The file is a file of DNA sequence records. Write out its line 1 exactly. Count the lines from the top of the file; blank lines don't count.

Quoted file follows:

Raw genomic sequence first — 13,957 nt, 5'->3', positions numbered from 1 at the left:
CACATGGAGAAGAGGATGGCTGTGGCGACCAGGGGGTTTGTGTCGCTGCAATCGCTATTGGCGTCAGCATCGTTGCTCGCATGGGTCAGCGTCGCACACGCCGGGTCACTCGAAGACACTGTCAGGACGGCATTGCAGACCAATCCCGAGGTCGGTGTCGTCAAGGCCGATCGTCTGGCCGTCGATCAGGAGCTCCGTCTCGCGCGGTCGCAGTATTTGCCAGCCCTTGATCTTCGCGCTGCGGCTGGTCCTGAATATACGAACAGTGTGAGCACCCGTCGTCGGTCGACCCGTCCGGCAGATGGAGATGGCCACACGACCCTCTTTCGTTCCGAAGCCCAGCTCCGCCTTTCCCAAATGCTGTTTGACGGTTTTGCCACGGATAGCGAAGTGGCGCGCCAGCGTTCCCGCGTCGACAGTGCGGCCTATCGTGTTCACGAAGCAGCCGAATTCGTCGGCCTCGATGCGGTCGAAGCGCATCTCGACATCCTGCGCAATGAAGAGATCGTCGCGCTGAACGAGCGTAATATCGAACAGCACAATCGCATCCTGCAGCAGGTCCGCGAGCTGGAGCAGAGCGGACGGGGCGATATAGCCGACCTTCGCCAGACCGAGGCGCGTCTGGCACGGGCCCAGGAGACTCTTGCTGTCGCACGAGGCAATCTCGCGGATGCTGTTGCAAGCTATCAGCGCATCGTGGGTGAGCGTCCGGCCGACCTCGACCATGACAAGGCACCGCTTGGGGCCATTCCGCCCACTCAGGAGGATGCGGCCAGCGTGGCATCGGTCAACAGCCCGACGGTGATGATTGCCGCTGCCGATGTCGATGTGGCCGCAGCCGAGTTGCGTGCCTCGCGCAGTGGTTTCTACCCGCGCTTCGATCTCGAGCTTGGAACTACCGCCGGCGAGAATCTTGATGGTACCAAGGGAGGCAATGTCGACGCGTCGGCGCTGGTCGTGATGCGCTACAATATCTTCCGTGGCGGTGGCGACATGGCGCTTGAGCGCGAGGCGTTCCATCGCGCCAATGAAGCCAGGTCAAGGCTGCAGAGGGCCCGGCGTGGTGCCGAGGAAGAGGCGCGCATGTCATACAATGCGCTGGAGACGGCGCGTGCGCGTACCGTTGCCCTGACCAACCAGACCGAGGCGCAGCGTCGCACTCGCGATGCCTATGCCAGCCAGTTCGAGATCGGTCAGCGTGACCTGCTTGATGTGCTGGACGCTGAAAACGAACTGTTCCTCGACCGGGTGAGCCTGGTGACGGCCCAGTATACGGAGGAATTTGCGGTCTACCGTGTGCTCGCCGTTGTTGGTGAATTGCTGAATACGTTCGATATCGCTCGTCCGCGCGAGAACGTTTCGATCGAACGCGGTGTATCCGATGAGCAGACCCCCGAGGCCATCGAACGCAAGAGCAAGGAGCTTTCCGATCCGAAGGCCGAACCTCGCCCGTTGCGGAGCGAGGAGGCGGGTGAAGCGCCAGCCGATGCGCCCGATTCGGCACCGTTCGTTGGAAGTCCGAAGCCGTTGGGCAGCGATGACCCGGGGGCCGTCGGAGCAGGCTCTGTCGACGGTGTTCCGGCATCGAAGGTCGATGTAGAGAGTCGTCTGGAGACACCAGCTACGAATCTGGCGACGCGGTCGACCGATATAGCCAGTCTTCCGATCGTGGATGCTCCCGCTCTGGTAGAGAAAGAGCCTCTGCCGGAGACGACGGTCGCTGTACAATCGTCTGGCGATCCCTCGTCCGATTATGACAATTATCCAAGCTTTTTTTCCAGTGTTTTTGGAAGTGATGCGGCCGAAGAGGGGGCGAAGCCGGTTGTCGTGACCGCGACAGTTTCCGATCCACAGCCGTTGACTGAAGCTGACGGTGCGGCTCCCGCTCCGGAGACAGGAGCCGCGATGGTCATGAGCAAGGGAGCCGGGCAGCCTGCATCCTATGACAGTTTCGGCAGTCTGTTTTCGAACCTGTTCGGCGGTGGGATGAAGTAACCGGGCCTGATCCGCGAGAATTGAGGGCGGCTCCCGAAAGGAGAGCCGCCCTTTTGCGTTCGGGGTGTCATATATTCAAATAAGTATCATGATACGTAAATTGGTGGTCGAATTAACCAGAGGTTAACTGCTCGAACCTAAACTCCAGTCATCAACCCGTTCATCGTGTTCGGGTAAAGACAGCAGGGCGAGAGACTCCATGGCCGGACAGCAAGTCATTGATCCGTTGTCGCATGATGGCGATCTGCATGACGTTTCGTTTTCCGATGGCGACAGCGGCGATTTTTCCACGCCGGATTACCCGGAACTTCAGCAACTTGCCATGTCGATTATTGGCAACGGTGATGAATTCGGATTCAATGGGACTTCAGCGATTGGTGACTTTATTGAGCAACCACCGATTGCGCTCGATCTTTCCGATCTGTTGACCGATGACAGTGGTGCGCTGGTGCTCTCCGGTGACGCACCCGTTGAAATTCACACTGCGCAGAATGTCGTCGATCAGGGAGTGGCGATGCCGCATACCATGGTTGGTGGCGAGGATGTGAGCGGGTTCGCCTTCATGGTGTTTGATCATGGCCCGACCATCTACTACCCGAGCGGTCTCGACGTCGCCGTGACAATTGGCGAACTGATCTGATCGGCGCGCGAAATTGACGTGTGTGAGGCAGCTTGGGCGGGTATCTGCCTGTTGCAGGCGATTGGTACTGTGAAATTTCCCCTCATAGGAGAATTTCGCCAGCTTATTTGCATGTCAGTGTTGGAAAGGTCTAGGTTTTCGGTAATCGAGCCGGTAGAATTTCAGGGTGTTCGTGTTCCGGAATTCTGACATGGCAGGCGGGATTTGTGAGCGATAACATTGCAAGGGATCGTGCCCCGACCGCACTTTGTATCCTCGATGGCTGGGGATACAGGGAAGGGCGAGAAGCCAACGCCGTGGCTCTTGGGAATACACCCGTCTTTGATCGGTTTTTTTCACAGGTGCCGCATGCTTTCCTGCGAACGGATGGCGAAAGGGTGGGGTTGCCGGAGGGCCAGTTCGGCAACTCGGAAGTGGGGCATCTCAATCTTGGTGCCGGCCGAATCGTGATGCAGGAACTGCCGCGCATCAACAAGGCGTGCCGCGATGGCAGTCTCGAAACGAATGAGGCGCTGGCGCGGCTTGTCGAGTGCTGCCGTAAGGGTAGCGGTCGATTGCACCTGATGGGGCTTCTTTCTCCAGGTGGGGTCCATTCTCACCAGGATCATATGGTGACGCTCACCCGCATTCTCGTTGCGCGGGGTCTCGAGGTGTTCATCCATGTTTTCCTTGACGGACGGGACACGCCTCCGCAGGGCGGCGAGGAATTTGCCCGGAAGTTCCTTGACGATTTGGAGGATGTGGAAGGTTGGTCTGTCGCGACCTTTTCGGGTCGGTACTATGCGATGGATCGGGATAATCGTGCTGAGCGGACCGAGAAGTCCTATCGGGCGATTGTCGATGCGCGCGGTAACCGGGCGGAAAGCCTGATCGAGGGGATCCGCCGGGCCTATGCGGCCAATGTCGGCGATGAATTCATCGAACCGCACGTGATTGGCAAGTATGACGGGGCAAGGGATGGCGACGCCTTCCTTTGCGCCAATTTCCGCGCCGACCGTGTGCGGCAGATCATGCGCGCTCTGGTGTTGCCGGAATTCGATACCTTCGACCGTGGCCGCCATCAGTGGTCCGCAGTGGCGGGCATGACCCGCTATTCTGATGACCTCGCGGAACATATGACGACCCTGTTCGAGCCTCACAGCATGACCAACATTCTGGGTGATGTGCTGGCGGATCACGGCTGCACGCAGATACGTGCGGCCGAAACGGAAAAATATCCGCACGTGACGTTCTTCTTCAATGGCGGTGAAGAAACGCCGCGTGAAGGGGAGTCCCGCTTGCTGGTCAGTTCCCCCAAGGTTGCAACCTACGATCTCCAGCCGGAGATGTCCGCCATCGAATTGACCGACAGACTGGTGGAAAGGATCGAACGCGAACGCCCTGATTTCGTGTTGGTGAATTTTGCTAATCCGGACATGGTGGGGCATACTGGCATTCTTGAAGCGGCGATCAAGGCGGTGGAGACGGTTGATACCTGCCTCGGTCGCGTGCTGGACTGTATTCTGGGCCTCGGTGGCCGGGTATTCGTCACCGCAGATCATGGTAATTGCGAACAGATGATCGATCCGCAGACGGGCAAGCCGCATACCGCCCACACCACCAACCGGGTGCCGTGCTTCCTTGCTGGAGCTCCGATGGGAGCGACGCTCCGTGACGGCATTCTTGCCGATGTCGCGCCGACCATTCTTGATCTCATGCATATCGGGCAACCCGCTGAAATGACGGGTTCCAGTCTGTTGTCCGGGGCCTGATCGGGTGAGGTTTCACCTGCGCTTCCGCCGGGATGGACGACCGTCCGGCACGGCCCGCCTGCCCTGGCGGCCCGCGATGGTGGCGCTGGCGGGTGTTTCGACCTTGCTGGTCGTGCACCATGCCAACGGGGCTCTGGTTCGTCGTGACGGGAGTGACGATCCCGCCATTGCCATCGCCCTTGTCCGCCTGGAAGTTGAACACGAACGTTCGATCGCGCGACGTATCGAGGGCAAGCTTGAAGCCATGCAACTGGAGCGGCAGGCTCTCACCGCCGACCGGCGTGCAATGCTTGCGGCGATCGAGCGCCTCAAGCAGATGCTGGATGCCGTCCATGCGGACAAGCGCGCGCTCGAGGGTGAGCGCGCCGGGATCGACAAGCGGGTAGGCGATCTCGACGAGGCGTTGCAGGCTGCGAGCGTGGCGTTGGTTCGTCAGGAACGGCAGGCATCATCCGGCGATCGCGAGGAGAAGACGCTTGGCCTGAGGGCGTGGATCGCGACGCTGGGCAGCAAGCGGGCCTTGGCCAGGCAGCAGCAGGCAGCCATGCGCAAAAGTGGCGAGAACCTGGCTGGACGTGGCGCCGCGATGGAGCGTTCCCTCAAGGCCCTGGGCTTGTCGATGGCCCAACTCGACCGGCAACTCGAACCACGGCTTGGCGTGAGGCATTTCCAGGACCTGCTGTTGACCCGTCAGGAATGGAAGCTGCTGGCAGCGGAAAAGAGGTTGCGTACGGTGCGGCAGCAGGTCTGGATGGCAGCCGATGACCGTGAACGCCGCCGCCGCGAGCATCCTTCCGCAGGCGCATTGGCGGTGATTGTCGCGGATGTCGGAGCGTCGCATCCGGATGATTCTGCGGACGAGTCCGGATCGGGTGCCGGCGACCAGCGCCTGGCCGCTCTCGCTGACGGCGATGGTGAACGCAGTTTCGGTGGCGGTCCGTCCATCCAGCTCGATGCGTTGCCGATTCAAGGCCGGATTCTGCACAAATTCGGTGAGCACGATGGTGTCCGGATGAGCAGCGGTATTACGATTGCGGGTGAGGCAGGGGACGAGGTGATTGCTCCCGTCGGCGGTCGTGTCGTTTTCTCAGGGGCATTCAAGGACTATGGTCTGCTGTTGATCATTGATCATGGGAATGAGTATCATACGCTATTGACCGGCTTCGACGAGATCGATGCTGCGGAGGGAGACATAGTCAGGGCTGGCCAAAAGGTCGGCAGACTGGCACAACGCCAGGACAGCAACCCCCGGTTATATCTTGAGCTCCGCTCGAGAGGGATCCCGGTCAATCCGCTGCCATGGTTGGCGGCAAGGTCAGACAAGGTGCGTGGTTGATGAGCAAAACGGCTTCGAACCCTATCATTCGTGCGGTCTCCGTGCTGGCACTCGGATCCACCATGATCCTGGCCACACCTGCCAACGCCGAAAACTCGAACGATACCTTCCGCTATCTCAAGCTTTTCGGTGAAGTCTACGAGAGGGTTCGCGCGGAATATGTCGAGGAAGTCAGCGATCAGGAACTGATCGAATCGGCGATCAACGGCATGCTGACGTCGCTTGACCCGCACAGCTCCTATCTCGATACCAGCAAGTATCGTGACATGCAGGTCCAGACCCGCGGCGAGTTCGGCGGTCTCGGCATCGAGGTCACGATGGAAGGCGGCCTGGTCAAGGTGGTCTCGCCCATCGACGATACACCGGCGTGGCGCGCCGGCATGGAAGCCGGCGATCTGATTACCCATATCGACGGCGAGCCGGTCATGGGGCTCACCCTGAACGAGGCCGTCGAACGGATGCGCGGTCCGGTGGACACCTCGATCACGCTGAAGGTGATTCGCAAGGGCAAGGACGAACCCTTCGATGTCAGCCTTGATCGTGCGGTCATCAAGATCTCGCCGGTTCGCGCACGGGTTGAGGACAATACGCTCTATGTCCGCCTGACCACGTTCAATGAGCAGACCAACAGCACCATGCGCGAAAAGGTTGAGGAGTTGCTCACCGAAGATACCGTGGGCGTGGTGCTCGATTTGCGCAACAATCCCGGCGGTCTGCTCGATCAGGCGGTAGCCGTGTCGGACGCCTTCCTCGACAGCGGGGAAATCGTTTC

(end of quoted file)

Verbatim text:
Raw genomic sequence first — 13,957 nt, 5'->3', positions numbered from 1 at the left: